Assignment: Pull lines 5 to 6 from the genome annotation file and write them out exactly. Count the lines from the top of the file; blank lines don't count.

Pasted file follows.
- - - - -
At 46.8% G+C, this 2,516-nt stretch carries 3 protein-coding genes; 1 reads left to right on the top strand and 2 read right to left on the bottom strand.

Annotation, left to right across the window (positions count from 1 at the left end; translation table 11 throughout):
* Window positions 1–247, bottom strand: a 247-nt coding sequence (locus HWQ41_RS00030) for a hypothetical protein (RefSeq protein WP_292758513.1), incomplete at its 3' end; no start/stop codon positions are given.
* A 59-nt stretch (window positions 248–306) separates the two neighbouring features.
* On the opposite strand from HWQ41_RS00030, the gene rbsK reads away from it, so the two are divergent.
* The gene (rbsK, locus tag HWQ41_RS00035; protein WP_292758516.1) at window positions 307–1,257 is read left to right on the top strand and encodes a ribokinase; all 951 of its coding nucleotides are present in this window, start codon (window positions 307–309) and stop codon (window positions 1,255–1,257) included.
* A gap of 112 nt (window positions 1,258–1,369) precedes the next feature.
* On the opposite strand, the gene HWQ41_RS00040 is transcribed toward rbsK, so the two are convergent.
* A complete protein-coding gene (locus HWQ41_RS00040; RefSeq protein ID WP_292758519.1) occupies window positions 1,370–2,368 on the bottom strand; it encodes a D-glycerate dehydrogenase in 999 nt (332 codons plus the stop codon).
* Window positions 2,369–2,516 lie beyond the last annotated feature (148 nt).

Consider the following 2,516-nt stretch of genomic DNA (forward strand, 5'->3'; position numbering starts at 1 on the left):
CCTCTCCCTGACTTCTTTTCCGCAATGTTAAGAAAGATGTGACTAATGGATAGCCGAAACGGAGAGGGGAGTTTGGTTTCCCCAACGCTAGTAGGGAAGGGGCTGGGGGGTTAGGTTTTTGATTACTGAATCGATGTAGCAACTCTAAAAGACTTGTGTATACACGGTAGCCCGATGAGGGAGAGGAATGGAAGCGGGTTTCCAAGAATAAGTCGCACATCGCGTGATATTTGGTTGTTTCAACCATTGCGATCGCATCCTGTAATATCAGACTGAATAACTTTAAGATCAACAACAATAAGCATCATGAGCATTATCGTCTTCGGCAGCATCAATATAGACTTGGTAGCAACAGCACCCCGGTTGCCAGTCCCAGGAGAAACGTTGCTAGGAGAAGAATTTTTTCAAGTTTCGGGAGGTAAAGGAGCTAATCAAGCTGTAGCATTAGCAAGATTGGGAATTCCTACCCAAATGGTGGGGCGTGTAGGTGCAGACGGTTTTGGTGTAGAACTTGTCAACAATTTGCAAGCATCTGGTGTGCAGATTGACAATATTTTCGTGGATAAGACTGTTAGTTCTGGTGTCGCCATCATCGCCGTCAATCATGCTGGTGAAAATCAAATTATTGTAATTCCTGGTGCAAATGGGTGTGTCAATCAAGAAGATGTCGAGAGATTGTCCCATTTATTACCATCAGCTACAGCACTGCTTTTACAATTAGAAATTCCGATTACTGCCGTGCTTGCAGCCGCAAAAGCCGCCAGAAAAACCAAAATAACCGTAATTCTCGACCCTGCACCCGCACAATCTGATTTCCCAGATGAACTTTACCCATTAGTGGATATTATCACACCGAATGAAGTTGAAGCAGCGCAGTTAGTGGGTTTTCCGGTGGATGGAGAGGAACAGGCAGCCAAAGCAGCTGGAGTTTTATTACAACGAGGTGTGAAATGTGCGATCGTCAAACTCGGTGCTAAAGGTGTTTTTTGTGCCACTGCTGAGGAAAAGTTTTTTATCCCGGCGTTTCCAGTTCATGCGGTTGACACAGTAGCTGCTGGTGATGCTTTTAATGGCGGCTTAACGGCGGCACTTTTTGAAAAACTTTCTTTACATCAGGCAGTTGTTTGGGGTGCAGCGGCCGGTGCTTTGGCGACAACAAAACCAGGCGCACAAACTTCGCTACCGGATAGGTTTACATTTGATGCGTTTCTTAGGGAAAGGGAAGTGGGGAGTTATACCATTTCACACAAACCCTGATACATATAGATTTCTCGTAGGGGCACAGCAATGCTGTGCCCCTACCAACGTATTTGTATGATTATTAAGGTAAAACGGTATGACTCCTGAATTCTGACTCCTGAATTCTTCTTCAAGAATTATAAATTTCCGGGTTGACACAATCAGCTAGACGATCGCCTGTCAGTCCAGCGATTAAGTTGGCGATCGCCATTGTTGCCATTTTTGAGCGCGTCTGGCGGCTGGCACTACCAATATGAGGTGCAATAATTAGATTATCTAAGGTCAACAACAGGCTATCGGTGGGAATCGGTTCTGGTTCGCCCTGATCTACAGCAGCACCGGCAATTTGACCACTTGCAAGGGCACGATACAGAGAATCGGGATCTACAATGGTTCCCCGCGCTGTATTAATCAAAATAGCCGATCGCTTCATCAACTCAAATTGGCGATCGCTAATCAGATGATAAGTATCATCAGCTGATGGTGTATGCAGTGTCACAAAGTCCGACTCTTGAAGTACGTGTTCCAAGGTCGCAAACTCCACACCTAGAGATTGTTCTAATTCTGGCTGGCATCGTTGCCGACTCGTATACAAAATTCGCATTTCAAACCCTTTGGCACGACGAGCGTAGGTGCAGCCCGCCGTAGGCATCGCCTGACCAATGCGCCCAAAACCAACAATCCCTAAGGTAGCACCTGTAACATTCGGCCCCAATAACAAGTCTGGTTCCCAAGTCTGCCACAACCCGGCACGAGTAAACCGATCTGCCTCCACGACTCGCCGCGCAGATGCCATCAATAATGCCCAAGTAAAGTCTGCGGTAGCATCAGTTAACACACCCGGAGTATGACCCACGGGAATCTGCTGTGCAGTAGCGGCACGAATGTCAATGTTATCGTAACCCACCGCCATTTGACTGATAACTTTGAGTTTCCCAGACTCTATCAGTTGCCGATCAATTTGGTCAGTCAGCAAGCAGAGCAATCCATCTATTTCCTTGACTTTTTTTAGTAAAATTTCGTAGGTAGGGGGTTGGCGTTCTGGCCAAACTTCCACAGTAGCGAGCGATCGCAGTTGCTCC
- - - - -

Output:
* On the opposite strand from HWQ41_RS00030, the gene rbsK reads away from it, so the two are divergent.
* The gene (rbsK, locus tag HWQ41_RS00035; protein WP_292758516.1) at window positions 307–1,257 is read left to right on the top strand and encodes a ribokinase; all 951 of its coding nucleotides are present in this window, start codon (window positions 307–309) and stop codon (window positions 1,255–1,257) included.